Objective: To study the effect of subglottic secretion drainage (SSD) on the incidence of the ventilator associated pneumonia (VAP) in patients receiving mechanical ventilation.
Methods: A retrospective randomly controlled trial was adopted. From January 2005 to June 2006, patients with an expected duration of mechanical ventilation >48 hours and age >18 years were randomly enrolled as SSD group or control group. The following data were analyzed: age, sex, acute physiology and chronic health evaluation II (APACHE II) score, internal diameter (ID) of artificial airway, duration of enteral nutrition (EN), incidence of VAP, duration of mechanical ventilation, length of intensive care unit (ICU) stay, and the mortality in ICU. In SSD group, the amount of secretion was recorded everyday.
Results: Sixty-one patients were enrolled in the study, 30 patients were randomized to SSD group, and 31 patients were randomized to control group. The two groups were similar in age, sex, APACHE II score, ID of artificial airway, and duration of EN. Compared with control group, the incidence of VAP was significantly lower (30.0% vs. 51.6%, P<0.05), and the duration of mechanical ventilation [(7.9+/-2.6) days vs. (10.4+/-0.9) days] and length of ICU stay [(9.3+/-2.9) days vs. (12.3+/-5.7) days] were significantly shorter in SSD group (both P<0.05), but the time of onset of VAP [(6.5+/-1.3) days vs. (5.5+/-0.6) days] and mortality (26.7% vs. 38.7%) showed no significant difference between two groups (both P>0.05). In SSD group, if 20 ml was supposed to be regarded as an effective criterion for effective drainage on the first day, the incidence of VAP was 8.7% in 23 patients in whom the criterion was reached, and it was 57.1% in 7 patients in whom the amount of drainage was not up to the criterion (P<0.01). The average daily drainage in patients who developed VAP was significantly lower than those who did not develop VAP [(13.3+/-3.3) ml vs. (37.8+/-11.2) ml, P<0.01]. Among all 61 patients, the duration of mechanical ventilation [(12.1+/-4.5) days vs. (6.9+/-2.5) days], length of ICU stay [(14.0+/-5.3) days vs. (8.4+/-2.5) days], and mortality (52.0% vs. 22.2%) were significantly different between VAP patients and patients without VAP (all P<0.01).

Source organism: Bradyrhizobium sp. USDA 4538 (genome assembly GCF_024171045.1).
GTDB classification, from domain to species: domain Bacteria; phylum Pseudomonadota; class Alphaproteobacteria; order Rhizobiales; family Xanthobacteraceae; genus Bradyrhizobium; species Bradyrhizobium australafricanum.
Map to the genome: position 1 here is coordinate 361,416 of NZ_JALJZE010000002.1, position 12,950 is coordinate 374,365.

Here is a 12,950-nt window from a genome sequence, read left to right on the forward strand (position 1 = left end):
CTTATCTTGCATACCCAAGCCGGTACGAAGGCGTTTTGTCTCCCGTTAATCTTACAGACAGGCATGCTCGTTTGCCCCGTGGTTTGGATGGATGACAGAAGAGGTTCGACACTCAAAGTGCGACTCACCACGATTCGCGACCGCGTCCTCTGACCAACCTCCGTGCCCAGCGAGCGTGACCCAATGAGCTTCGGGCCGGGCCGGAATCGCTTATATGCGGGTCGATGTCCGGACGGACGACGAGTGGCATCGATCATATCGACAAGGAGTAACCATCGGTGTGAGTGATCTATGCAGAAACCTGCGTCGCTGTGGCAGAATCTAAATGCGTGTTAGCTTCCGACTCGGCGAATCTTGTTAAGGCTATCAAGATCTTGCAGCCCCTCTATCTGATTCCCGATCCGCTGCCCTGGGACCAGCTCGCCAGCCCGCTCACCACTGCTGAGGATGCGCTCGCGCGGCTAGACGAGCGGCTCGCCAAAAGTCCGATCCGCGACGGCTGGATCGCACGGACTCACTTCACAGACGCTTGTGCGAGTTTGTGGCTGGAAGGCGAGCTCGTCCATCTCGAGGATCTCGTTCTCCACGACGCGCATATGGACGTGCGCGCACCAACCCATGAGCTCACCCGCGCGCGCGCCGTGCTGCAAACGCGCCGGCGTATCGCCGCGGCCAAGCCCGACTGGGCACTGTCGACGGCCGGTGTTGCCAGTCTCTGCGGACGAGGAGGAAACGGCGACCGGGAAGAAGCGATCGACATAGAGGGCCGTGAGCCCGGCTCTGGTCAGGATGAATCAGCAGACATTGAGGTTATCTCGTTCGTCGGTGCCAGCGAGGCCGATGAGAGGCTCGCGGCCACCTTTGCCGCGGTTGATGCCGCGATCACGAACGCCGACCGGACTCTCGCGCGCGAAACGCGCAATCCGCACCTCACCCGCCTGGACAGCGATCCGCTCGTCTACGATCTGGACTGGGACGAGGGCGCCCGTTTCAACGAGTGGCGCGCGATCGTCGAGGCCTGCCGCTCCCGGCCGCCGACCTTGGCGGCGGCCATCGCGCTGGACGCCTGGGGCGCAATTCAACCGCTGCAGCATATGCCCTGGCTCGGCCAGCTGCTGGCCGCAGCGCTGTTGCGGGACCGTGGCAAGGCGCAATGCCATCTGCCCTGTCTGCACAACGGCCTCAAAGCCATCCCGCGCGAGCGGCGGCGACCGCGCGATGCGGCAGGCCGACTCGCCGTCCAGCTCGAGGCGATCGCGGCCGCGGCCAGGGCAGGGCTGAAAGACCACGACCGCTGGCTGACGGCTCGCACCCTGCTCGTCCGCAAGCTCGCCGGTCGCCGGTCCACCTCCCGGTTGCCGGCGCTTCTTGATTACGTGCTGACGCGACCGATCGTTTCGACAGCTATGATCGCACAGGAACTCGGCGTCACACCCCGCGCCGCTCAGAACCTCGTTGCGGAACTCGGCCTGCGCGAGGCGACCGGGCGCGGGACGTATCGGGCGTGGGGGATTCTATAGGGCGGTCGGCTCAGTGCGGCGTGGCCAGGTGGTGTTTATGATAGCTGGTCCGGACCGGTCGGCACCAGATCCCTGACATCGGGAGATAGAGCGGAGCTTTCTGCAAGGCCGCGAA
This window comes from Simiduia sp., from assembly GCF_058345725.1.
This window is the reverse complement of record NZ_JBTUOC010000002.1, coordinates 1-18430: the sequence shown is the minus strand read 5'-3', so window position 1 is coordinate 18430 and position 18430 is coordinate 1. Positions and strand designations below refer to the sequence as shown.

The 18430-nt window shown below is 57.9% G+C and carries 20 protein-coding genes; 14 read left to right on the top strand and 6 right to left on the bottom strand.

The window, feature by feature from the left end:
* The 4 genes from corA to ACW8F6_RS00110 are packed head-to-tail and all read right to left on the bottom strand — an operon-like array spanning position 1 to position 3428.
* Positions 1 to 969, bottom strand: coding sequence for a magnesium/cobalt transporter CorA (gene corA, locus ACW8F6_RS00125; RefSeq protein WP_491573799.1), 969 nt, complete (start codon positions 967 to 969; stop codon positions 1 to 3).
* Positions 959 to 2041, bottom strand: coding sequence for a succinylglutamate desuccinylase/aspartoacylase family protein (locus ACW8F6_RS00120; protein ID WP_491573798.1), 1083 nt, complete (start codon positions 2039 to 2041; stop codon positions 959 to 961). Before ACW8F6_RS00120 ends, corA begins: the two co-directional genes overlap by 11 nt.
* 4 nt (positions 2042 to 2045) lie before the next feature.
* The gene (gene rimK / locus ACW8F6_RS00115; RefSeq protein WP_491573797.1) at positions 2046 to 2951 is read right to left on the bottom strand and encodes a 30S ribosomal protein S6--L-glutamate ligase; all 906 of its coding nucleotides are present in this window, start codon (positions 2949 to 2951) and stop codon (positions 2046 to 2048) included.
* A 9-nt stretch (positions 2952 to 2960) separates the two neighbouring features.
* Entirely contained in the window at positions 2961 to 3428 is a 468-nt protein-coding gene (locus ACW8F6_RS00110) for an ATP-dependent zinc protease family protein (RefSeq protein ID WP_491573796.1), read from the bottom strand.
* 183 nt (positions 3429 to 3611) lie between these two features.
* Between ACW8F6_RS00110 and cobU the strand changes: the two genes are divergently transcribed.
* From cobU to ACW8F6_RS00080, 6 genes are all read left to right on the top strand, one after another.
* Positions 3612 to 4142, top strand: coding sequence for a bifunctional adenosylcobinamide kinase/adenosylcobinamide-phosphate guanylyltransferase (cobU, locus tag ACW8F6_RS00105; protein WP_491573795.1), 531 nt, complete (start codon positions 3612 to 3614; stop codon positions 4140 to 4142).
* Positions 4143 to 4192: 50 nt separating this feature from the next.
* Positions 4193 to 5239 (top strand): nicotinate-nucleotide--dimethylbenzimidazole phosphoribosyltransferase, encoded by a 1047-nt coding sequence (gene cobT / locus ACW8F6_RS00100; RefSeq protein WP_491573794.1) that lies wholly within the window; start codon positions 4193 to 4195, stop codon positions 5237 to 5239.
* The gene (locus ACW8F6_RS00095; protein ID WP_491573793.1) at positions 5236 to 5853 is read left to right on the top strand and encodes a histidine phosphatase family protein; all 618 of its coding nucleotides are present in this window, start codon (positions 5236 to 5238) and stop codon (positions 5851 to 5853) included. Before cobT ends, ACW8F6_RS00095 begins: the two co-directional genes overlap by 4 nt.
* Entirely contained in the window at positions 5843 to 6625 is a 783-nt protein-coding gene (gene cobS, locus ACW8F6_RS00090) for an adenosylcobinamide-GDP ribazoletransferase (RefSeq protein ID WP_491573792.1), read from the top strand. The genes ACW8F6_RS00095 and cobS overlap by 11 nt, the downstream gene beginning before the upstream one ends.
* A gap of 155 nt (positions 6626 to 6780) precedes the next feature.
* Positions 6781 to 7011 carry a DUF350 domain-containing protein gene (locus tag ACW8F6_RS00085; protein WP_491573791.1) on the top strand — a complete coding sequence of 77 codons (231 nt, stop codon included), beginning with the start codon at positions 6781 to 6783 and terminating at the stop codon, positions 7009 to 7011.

Conclusion: Effective SSD is one of the important measures to prevent VAP.